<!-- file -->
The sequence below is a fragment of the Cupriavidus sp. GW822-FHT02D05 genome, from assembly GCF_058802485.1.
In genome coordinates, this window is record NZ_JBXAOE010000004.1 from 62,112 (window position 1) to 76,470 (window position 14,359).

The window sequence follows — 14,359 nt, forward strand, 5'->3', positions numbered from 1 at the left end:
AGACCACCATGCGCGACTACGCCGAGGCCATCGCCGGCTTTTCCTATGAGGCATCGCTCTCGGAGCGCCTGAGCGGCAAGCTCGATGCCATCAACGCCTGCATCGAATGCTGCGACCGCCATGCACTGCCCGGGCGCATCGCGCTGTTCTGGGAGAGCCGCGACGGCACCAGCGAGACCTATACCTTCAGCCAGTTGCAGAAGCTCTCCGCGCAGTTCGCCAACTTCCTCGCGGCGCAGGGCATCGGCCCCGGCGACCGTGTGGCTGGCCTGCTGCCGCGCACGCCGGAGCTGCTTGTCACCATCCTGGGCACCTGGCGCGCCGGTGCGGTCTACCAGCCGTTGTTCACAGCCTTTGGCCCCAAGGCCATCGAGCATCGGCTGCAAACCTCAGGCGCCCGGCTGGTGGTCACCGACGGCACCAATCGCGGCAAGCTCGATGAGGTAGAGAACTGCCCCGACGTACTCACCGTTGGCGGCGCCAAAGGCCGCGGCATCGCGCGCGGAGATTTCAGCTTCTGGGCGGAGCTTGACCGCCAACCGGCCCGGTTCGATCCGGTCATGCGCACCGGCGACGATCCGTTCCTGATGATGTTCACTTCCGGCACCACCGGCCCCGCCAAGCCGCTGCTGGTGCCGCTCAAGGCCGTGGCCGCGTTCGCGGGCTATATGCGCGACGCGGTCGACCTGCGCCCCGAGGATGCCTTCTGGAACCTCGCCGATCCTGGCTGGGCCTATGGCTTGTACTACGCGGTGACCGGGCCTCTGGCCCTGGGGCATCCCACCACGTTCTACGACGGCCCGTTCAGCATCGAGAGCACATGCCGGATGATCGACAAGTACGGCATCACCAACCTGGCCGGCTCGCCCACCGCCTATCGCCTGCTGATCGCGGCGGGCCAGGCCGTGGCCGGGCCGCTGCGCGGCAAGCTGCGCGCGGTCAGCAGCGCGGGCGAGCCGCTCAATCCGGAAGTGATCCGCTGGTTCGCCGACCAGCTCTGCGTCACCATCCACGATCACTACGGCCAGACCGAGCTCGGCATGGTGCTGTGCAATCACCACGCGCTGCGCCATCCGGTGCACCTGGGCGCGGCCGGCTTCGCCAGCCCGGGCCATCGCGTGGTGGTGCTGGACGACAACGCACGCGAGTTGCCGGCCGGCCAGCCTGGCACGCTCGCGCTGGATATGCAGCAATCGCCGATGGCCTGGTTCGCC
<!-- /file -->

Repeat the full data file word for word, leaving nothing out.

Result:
The sequence below is a fragment of the Cupriavidus sp. GW822-FHT02D05 genome, from assembly GCF_058802485.1.
In genome coordinates, this window is record NZ_JBXAOE010000004.1 from 62,112 (window position 1) to 76,470 (window position 14,359).

The window sequence follows — 14,359 nt, forward strand, 5'->3', positions numbered from 1 at the left end:
AGACCACCATGCGCGACTACGCCGAGGCCATCGCCGGCTTTTCCTATGAGGCATCGCTCTCGGAGCGCCTGAGCGGCAAGCTCGATGCCATCAACGCCTGCATCGAATGCTGCGACCGCCATGCACTGCCCGGGCGCATCGCGCTGTTCTGGGAGAGCCGCGACGGCACCAGCGAGACCTATACCTTCAGCCAGTTGCAGAAGCTCTCCGCGCAGTTCGCCAACTTCCTCGCGGCGCAGGGCATCGGCCCCGGCGACCGTGTGGCTGGCCTGCTGCCGCGCACGCCGGAGCTGCTTGTCACCATCCTGGGCACCTGGCGCGCCGGTGCGGTCTACCAGCCGTTGTTCACAGCCTTTGGCCCCAAGGCCATCGAGCATCGGCTGCAAACCTCAGGCGCCCGGCTGGTGGTCACCGACGGCACCAATCGCGGCAAGCTCGATGAGGTAGAGAACTGCCCCGACGTACTCACCGTTGGCGGCGCCAAAGGCCGCGGCATCGCGCGCGGAGATTTCAGCTTCTGGGCGGAGCTTGACCGCCAACCGGCCCGGTTCGATCCGGTCATGCGCACCGGCGACGATCCGTTCCTGATGATGTTCACTTCCGGCACCACCGGCCCCGCCAAGCCGCTGCTGGTGCCGCTCAAGGCCGTGGCCGCGTTCGCGGGCTATATGCGCGACGCGGTCGACCTGCGCCCCGAGGATGCCTTCTGGAACCTCGCCGATCCTGGCTGGGCCTATGGCTTGTACTACGCGGTGACCGGGCCTCTGGCCCTGGGGCATCCCACCACGTTCTACGACGGCCCGTTCAGCATCGAGAGCACATGCCGGATGATCGACAAGTACGGCATCACCAACCTGGCCGGCTCGCCCACCGCCTATCGCCTGCTGATCGCGGCGGGCCAGGCCGTGGCCGGGCCGCTGCGCGGCAAGCTGCGCGCGGTCAGCAGCGCGGGCGAGCCGCTCAATCCGGAAGTGATCCGCTGGTTCGCCGACCAGCTCTGCGTCACCATCCACGATCACTACGGCCAGACCGAGCTCGGCATGGTGCTGTGCAATCACCACGCGCTGCGCCATCCGGTGCACCTGGGCGCGGCCGGCTTCGCCAGCCCGGGCCATCGCGTGGTGGTGCTGGACGACAACGCACGCGAGTTGCCGGCCGGCCAGCCTGGCACGCTCGCGCTGGATATGCAGCAATCGCCGATGGCCTGGTTCGCC